This is also where I roast my coffee.

This is the entrance to the warm side of the walk-in cooler:


I use this freezer for my bulk hops, have my flitch lumber slabs that I'm drying and aging in front of the door.

Inside the warm-side of the walk-in:


This is where I do my ale fermentations, where I have my first two sanke vessels for my barleywine solera, a wine rack, and the prosciutto that I'm dry aging (I also dabble in charcuterie) on the baker's rack.

This is one wall in the basement room:


These are my empty and pressurized kegs (so I will know if any have a leak when I want to use it), my specialty grains, canned wort, other random items, and one of my 50# CO2 tanks.

This is a wide view of the other side of the basement room:


I have a small chest freezer there to freeze ice blocks, more random equipment on the right rack, bulk grain in the back next to the popcorn machine underneath the bald-faced hornet's nest I captured.

Here is the last side wall of the basement room:


The jack daniel's barrel is filled with the flander's red single vessel solera, tools for kegging needs, my big 120 Qt mash tun for my big beers, second 50# CO2 tank, and my pressure test gauge in the pelican case.

Here is a view of the serving side of the cold side of the walk-in cooler:


Here is a closer look at the taps:


The unlabeled one is actually the first pull from the multi-vessel solera. These are all Perlick 650ss, and I use John Guest fittings for everything in the walk-in.

Here is a view of the inside of the cold side of the walk-in cooler:


You can see the bev seal ultra 235 coming in on the right, kegs stacked up to 3 high inside, yeast, cans of soda, some charcuterie hanging in here too. You can't see all the kegs in here, but I believe there are over 70 kegs in here (I have around 90 total, the empty ones you already saw, and I keep others around for specific tasks).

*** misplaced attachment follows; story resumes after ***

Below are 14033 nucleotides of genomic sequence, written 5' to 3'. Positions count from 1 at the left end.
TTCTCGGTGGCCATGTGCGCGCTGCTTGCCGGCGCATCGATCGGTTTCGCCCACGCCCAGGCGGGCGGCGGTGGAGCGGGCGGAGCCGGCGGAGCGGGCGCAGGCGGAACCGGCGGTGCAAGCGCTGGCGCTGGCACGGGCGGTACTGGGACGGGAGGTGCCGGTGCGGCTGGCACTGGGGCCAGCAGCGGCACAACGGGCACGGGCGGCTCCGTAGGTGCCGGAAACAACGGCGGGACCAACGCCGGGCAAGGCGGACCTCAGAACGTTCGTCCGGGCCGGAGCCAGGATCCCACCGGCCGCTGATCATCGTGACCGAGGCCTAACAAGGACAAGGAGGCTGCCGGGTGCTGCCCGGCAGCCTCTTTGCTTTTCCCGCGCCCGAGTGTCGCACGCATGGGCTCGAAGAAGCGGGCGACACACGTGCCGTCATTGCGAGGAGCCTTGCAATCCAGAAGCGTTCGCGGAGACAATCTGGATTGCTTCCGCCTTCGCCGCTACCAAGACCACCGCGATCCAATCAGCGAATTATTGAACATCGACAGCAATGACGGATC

Overall, I'm quite happy with the setup, and it has worked quite well for me!
 

Tom R

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Hokey smokes, Bullwinkle!
The only thing that amazes me more than the 14 faucets is the fact that they are all in use...
 

gnef

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Hokey smokes, Bullwinkle!
The only thing that amazes me more than the 14 faucets is the fact that they are all in use...
Haha. I don't actually drink nearly fast enough for the amount that I brew, so it tends to accumulate. I've been able to age some of my big beers for a very long time, the oldest keg in there had been an 11 year old barleywine!
 

Alex4mula

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Here is a picture of my brew station.....
Overall, I'm quite happy with the setup, and it has worked quite well for me!
Holy cow!! I'm sure if any LEO gets in there you will have a huge problem trying to explain it is not a commercial place! You are bigger than many of the breweries I have visited! :-O
 

jready

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Here is a picture of my brew station:


I ran a 50 amp sub panel to the back of the garage next to my woodworking area. I installed a vent hood and the big plastic sink. The motorized grain mill is wall mounted and on a wall switch. The HLT runs off a basic 220v temperature controller with SSR and 5500W element. The BK uses the still dragon DIY SSvR kit. I also Teed off the copper water lines for both hot and cold for the sink, and just cold to three valves, one to feed the GAC water filter which is on a flow meter with solenoid valve so it fills the HLT to exactly the volume that I want. The second valve feeds a distributor with pin lock and ball lock disconnects to rinse out my kegs with mains pressure. The third valve is for the RV hose which feeds the chiller. The chiller is on the floor wrapped around and inside the home depot bucket as a two stage counterflow chiller which uses pumped recirculated ice water for the second stage for very quick chilling. I have two chugger pumps, one just the standard center inlet, the other the mini-max version. One of my jockey boxes is underneath the stand as well (I have a total of 3 jockey boxes, a 6, 5, and 2 pass).